Descendants of WWII Soviet pilots visit Martyrs’ Shrine
Descendants of two Soviet pilots who died fighting for the Republic of China during the War of Resistance against Japan that began in 1937 visited the Martyrs’ Shrine in Taipei Friday, saying that they were impressed and touched by the site.
Evgeny Opasov, son of pilot Constantin Opasov, said through an interpreter that he was “touched” to visit the shrine, which honors R.O.C. military personnel and foreign soldiers and officers who helped the R.O.C. in the war against Japan, among many others.
He told local reporters after touring the shrine that he really appreciated the visit and was pleased to meet with Taiwanese senior military officers.
Andrey Matveev, grandson of late Soviet pilot Nikolai Matveev, said that it is very important that Taiwan has such a site to remember those who sacrificed their lives in the eight-year war.
The war was part of WWII, in which Japan and the other Axis Powers were defeated by the Allied Powers.
Noting that they both received commemorative medals a day earlier from President Ma Ying-jeou, Matveev said it is very important that Taiwan is marking the anniversary of the end of the war with significant events.
Col. Wang Huei-ming, who received the two visitors on behalf of the Defense Ministry, expressed gratitude for their visit to the shrine.
The shrine not only honors ROC military who died during the war against Japan, but also remembers foreign soldiers who died in helping the R.O.C. in the fight, Wang noted.
During a five-day visit to Taiwan, the visitors will also attend an exhibition organized by Academia Historica featuring the R.O.C.’s victory over Japan in the war and the retrocession of Taiwan following Japanese colonization which will open Saturday.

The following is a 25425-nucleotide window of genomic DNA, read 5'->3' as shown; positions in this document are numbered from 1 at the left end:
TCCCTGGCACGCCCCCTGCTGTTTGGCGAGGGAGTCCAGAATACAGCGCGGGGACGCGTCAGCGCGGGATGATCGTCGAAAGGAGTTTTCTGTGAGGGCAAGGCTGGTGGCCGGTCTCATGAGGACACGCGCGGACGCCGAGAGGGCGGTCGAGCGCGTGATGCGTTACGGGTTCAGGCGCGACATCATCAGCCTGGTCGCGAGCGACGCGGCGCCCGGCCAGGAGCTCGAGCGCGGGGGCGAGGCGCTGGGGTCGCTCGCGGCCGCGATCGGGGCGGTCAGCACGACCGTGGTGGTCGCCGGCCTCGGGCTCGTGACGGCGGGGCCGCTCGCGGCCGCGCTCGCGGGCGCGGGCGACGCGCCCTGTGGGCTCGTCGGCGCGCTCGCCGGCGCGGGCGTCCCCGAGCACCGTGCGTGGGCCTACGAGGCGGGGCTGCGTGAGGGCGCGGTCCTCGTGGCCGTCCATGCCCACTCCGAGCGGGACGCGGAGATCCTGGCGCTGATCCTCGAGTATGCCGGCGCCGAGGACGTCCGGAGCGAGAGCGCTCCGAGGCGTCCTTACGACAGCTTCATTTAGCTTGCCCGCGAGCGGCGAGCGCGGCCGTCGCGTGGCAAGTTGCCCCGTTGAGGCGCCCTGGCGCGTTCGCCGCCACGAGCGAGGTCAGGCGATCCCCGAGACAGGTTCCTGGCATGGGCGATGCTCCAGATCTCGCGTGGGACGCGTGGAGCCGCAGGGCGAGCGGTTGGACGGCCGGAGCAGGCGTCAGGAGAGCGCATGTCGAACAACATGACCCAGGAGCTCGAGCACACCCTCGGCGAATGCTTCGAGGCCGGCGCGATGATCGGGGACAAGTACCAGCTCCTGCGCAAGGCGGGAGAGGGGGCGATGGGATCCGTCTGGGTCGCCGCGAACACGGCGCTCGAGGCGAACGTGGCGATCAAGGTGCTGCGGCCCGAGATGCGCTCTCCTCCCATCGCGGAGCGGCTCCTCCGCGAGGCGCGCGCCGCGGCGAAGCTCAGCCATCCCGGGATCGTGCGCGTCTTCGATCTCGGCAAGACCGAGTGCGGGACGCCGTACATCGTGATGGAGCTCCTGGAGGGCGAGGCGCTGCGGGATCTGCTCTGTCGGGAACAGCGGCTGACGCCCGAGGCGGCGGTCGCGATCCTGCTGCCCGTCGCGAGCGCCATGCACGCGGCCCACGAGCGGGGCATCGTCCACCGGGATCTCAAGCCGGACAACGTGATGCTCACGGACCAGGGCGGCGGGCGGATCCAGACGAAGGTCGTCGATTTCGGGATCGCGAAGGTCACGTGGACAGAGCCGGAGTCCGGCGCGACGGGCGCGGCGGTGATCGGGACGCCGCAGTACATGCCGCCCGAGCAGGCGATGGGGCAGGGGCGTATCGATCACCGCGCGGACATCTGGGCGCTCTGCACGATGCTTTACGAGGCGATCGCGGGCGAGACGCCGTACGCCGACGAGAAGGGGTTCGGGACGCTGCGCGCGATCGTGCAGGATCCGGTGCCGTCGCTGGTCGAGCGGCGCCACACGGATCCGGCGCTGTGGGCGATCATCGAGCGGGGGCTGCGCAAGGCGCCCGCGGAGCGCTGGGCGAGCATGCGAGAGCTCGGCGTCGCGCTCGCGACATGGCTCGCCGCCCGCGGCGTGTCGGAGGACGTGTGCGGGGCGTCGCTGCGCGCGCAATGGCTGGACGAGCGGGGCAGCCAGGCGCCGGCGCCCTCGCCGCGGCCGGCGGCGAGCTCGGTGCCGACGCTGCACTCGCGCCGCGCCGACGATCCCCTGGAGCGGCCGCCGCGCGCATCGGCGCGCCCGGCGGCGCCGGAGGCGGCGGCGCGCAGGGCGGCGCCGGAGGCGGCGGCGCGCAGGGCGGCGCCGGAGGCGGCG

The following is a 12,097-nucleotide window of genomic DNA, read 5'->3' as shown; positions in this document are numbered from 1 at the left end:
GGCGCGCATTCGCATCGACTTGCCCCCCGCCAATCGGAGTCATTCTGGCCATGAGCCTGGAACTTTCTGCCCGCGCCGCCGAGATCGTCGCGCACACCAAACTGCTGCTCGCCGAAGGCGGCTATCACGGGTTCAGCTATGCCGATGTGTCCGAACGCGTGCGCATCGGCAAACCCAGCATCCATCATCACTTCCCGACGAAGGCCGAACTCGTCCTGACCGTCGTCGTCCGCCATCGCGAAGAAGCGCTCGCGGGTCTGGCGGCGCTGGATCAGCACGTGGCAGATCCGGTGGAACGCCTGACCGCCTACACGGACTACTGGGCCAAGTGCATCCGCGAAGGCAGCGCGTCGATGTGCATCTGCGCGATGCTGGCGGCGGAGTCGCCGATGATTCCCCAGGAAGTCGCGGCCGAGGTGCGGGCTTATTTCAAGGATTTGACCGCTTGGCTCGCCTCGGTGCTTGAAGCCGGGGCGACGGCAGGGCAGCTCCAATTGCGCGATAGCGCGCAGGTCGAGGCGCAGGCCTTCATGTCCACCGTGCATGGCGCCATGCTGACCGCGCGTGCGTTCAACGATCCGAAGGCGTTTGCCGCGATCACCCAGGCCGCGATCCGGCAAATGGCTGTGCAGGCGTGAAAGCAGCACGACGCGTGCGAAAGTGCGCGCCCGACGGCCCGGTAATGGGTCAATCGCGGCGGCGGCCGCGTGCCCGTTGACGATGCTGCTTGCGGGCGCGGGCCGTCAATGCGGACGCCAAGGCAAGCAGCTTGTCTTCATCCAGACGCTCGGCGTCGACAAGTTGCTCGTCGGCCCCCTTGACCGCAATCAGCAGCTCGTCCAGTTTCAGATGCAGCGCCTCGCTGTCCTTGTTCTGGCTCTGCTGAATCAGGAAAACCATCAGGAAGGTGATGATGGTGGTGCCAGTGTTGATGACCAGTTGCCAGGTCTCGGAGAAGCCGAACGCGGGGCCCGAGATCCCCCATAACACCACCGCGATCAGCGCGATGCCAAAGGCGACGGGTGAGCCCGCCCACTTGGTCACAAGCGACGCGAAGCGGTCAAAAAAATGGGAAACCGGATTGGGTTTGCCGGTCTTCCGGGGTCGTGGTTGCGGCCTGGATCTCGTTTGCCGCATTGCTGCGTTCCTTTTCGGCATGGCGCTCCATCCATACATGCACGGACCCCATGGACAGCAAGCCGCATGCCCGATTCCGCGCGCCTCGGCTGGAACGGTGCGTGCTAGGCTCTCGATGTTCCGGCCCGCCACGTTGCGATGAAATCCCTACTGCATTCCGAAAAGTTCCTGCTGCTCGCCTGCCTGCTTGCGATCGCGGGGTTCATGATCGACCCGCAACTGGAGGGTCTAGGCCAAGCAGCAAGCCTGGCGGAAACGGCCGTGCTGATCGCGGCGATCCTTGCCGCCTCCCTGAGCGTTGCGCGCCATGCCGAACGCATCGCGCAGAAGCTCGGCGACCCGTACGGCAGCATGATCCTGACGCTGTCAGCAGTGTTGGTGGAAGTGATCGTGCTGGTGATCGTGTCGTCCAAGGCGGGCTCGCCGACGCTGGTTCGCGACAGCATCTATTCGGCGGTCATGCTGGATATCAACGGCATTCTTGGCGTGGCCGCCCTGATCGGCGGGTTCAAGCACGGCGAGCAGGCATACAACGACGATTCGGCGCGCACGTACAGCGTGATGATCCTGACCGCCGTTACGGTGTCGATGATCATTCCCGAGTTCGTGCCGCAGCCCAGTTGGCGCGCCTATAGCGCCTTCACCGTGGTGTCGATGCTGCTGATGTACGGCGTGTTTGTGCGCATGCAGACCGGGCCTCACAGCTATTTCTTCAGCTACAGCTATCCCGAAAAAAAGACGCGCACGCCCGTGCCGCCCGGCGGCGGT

The exhibition is part of a series of events being held to mark the anniversary of the end of the war.
The activities are being held in Taiwan because it is known formally as the Republic of China.
That was the name used for all of China from 1912 to 1949, but the R.O.C.’s seat of government moved to Taipei after the Nationalist government was defeated by the Communists in the Chinese civil war and retreated to Taiwan.
The two Soviet pilots were part of an aviation volunteer group from the Soviet Union that went to China upon the signing of a military technical assistaw nce agreement between the two countries in August 1937. Between 1937 and 1941, the Soviets provided thousands of military experts, air crew and ground staff to support the R.O.C. Air Force in training and in battle, the Defense Ministry said.
During the four years, the group participated in 10 major battles against Japan, shooting down 459 Japanese planes and sinking more than 100 Japanese ships, the ministry said.
However, more than 200 Soviet volunteer pilots died during that
Evgeny Opasov, left, son of Constantin Opasov, a Soviet pilot who died fighting for the Republic of China during the War of Resistance against Japan, offers a wreath at the Martyrs’ Shrine in Taipei, yesterday.